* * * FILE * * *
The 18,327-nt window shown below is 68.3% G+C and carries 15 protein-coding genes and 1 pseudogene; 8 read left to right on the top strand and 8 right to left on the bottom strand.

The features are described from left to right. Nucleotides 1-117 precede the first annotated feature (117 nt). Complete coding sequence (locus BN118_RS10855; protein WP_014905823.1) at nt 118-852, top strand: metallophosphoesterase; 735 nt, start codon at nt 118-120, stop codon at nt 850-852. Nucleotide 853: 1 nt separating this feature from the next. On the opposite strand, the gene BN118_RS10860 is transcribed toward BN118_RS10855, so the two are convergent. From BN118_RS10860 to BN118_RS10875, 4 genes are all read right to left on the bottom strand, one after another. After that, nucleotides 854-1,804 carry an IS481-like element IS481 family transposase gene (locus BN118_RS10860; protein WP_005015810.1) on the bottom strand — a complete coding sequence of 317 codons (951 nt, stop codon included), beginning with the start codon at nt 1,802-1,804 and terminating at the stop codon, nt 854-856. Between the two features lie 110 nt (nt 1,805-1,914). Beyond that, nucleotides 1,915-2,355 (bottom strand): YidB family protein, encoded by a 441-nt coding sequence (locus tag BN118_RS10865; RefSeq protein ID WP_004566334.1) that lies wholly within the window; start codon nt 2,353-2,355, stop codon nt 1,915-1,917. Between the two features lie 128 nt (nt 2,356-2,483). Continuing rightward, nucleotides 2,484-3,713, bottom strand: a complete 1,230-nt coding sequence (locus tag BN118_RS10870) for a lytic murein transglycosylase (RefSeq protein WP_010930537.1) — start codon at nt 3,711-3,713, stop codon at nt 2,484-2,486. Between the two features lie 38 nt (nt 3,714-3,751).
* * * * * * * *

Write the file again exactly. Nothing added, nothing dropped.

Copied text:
The 18,327-nt window shown below is 68.3% G+C and carries 15 protein-coding genes and 1 pseudogene; 8 read left to right on the top strand and 8 right to left on the bottom strand.

The features are described from left to right. Nucleotides 1-117 precede the first annotated feature (117 nt). Complete coding sequence (locus BN118_RS10855; protein WP_014905823.1) at nt 118-852, top strand: metallophosphoesterase; 735 nt, start codon at nt 118-120, stop codon at nt 850-852. Nucleotide 853: 1 nt separating this feature from the next. On the opposite strand, the gene BN118_RS10860 is transcribed toward BN118_RS10855, so the two are convergent. From BN118_RS10860 to BN118_RS10875, 4 genes are all read right to left on the bottom strand, one after another. After that, nucleotides 854-1,804 carry an IS481-like element IS481 family transposase gene (locus BN118_RS10860; protein WP_005015810.1) on the bottom strand — a complete coding sequence of 317 codons (951 nt, stop codon included), beginning with the start codon at nt 1,802-1,804 and terminating at the stop codon, nt 854-856. Between the two features lie 110 nt (nt 1,805-1,914). Beyond that, nucleotides 1,915-2,355 (bottom strand): YidB family protein, encoded by a 441-nt coding sequence (locus tag BN118_RS10865; RefSeq protein ID WP_004566334.1) that lies wholly within the window; start codon nt 2,353-2,355, stop codon nt 1,915-1,917. Between the two features lie 128 nt (nt 2,356-2,483). Continuing rightward, nucleotides 2,484-3,713, bottom strand: a complete 1,230-nt coding sequence (locus tag BN118_RS10870) for a lytic murein transglycosylase (RefSeq protein WP_010930537.1) — start codon at nt 3,711-3,713, stop codon at nt 2,484-2,486. Between the two features lie 38 nt (nt 3,714-3,751).